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Saturday
Jan132007

The Resistance Principle

Those of you who have read my book Get Everything Done and Still Have Time to Play will know that in the last chapters I mentioned an “advanced” method of time management that I called the Resistance Principle. I even gave an example of how the principle worked out over several actual days in my life, written in real time as I was finishing the book.

I also warned in the book that it was difficult to keep to the Resistance Principle and that, when one wasn’t feeling totally on top of it, it would be necessary to revert to more formal methods of time management. And so it proved: I was never able to keep the Resistance Principle up for an extended period of time. And although I kept coming back to it, I never quite got it to work. I am not aware of anyone else who has done so either, though quite a few people have told me it has been extemely useful in specific circumstances.

I have always remained convinced though that the Resistance Principle is worth further exploration. So now I have decided to give it another go. This time I am going to try to spell out a bit more precisely the theory behind it.

My original idea was that if one always went first for the things in one’s life that one was resisting hardest, then resistance as a whole would diminish and one would end up on top of everything. I found that worked well in specific situations, but if carried on too long my mind fought back and resistance actually increased.

I then developed a rather different concept of how the Resistance Principle might work. My idea was that at any one particular moment of time, there is one right action we humans can take which is perfectly fitted to our individual circumstances and will take us perfectly in the right direction. What’s more, we know in our heart of hearts what that one right action is. I’m not talking high-falutin’ stuff here, like “save the world”. The One Right Action might be something as simple as “get out of bed”, “make a cup of tea”, or “write a blog entry”. As soon as we have done that One Right Action, there will be another One Right Action for us to do.

Now my theory is that, if there is One Right Action that we should be doing at any given moment, in that given moment we are either doing it or we are resisting it.

We can therefore easily identify what the One Right Action is by simply asking ourselves:

What am I resisting?

If I do that, the answer is going to be either “nothing” or whatever the One Right Action is. If the answer is “nothing” then I am doing the One Right Action. If the answer is “Write a Blog Entry on the Resistance Principle”, then all I have to do is carry it out. If I ask the question again while I am writing it, the answer will be “nothing” (unless something else has come up in the meantime).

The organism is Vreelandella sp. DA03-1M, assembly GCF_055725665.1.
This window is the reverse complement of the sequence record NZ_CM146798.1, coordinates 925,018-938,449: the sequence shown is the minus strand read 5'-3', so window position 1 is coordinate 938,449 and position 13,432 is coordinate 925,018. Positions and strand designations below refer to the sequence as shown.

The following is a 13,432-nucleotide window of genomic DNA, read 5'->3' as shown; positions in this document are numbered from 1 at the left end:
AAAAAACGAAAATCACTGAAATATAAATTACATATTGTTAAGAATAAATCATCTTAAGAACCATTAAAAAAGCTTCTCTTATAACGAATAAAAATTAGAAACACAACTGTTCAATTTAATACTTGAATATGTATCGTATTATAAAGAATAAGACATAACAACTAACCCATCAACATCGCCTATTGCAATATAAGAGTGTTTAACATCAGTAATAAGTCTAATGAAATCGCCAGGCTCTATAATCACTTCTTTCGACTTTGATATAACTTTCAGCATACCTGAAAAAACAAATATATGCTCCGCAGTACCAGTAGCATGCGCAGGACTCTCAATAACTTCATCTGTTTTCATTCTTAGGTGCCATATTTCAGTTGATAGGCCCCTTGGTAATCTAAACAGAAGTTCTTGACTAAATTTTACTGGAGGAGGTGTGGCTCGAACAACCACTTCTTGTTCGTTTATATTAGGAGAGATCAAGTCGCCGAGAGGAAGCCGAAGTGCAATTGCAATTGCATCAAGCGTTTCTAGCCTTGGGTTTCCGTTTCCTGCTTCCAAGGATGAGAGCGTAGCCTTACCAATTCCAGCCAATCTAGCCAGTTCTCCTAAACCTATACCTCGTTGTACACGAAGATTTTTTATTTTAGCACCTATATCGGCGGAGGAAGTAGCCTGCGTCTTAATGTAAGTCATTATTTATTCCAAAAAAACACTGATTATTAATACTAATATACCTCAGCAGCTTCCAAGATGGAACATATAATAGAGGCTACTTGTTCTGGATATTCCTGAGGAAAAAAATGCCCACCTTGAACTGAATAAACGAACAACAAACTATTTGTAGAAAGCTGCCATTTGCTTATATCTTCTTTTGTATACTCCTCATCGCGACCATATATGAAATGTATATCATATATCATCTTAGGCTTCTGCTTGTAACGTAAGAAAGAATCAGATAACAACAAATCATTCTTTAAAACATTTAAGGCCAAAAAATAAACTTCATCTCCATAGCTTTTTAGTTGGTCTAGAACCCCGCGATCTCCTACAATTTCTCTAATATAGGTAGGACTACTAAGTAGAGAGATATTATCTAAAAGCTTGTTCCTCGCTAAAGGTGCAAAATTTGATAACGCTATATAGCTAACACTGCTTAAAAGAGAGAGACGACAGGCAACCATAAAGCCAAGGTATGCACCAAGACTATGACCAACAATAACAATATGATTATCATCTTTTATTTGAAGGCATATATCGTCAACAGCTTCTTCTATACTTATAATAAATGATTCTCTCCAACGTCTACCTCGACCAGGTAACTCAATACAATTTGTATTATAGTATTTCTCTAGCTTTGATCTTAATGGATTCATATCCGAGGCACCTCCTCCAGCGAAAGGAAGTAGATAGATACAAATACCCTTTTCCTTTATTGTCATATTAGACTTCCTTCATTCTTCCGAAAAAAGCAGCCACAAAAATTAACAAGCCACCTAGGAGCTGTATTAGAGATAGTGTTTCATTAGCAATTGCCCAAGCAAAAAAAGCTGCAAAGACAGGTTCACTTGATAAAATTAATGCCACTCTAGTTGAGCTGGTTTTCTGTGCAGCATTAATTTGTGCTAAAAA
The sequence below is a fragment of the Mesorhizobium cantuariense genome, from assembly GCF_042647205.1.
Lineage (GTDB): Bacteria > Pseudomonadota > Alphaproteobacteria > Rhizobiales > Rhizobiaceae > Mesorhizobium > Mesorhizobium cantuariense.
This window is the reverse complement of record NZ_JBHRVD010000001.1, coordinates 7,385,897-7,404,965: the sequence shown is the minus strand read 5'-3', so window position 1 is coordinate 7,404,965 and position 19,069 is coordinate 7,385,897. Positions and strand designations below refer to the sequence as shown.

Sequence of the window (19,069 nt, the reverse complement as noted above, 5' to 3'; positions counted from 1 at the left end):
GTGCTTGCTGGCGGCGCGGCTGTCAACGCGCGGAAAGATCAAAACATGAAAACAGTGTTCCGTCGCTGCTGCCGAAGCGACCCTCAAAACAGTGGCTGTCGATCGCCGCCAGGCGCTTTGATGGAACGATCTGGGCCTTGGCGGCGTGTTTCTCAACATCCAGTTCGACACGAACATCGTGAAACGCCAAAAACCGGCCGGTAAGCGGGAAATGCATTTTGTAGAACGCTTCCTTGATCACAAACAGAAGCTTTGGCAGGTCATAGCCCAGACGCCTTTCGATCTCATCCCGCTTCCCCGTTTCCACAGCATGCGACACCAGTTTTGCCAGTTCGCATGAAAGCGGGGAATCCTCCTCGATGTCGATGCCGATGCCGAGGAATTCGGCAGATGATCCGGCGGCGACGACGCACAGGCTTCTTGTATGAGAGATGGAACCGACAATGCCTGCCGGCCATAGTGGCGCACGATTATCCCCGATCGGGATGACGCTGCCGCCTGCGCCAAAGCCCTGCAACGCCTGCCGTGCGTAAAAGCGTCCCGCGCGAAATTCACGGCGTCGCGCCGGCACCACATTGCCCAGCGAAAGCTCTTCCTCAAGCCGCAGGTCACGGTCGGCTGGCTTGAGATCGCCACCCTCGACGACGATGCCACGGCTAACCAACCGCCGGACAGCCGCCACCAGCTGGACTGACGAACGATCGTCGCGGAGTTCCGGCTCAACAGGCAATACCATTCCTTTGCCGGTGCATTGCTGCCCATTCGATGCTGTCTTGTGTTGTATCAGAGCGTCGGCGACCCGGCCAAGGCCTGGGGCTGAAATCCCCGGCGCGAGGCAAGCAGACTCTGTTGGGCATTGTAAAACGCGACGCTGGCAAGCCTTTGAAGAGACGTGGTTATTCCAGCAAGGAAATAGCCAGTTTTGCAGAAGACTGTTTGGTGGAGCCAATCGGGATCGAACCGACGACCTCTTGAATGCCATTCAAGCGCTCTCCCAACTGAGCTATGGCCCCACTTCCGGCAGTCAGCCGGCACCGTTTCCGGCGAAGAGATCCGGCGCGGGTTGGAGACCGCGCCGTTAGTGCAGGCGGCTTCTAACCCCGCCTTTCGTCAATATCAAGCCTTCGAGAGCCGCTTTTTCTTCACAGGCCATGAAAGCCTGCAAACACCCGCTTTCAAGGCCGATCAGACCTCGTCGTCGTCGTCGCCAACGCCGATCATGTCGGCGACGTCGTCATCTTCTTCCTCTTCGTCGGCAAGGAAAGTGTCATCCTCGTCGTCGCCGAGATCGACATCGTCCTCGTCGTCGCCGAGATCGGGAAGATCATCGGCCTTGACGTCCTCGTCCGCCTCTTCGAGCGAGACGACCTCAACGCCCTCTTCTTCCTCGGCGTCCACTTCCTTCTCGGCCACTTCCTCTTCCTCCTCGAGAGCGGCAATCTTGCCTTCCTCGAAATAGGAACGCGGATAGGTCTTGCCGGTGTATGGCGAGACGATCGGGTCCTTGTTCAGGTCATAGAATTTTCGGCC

So there should be two results of asking the question:

  1. I learn what the best action would be for me at this precise moment in my precise circumstances
  2. I learn what it feels like to be doing the right thing

So I am starting to ask the question continually in my daily life again. The difference this time is that I am going to put my emphasis more on result 2. than on result 1. Let’s see how it pans out.

I want to make it very clear that I am trying this out, not that I am recommending it. I intend to describe how it works in my daily life. It may work or it may not - I’ll keep you informed either way!

Reader Comments (2)

Hi Mark. I look forward to this experiment! Of all the techniques in your first book, the Resistance Principle is the one I find easiest to remember and carry out without needing to reference the book, and also the one that I can tell to people very quickly as a way to help them out of an organizatiional snarl.

in fact, I should probably use it today. Two hard drive crashes and a full inbox is causing me to freeze up on all the projects that I see languishing. Once all my tasks are written down or otherwise scheduled, I can relax its use.

The other technique fromm your first book that I often come back to is the scattermap. Again, not something I use all the time, but when I have a smattering of tasks and no clear objective to the day, it's useful to pin those free-floating ideas to the page and just start thinking about them and knocking them out.
January 13, 2007 at 16:00 | Unregistered CommenterMike Brown
Dear Mike,

Sorry to hear about the hard disk crashes. I hope the Resistance Principle will lead you to download HDDLife Pro from the Giveaway of the Day!
January 13, 2007 at 16:19 | Registered CommenterMark Forster

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